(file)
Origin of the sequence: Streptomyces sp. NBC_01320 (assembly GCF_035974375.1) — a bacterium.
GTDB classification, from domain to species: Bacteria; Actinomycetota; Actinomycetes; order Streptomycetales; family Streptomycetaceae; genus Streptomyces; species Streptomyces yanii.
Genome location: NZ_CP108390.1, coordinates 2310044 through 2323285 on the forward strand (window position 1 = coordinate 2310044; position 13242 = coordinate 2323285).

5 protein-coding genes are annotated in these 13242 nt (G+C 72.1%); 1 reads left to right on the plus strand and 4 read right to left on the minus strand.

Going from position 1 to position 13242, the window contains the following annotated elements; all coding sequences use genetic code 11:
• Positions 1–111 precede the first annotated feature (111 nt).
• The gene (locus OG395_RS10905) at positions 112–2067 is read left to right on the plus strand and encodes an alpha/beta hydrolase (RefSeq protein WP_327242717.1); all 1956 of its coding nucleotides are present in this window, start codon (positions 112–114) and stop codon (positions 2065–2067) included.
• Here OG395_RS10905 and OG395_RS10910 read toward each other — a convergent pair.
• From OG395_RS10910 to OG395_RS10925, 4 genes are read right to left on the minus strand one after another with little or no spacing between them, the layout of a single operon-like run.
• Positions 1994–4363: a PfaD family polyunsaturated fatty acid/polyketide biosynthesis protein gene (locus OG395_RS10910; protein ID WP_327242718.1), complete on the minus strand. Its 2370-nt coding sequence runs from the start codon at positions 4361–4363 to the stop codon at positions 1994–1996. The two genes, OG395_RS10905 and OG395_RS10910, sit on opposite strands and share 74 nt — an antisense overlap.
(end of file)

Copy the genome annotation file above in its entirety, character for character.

Origin of the sequence: Streptomyces sp. NBC_01320 (assembly GCF_035974375.1) — a bacterium.
GTDB classification, from domain to species: Bacteria; Actinomycetota; Actinomycetes; order Streptomycetales; family Streptomycetaceae; genus Streptomyces; species Streptomyces yanii.
Genome location: NZ_CP108390.1, coordinates 2310044 through 2323285 on the forward strand (window position 1 = coordinate 2310044; position 13242 = coordinate 2323285).

5 protein-coding genes are annotated in these 13242 nt (G+C 72.1%); 1 reads left to right on the plus strand and 4 read right to left on the minus strand.

Going from position 1 to position 13242, the window contains the following annotated elements; all coding sequences use genetic code 11:
• Positions 1–111 precede the first annotated feature (111 nt).
• The gene (locus OG395_RS10905) at positions 112–2067 is read left to right on the plus strand and encodes an alpha/beta hydrolase (RefSeq protein WP_327242717.1); all 1956 of its coding nucleotides are present in this window, start codon (positions 112–114) and stop codon (positions 2065–2067) included.
• Here OG395_RS10905 and OG395_RS10910 read toward each other — a convergent pair.
• From OG395_RS10910 to OG395_RS10925, 4 genes are read right to left on the minus strand one after another with little or no spacing between them, the layout of a single operon-like run.
• Positions 1994–4363: a PfaD family polyunsaturated fatty acid/polyketide biosynthesis protein gene (locus OG395_RS10910; protein ID WP_327242718.1), complete on the minus strand. Its 2370-nt coding sequence runs from the start codon at positions 4361–4363 to the stop codon at positions 1994–1996. The two genes, OG395_RS10905 and OG395_RS10910, sit on opposite strands and share 74 nt — an antisense overlap.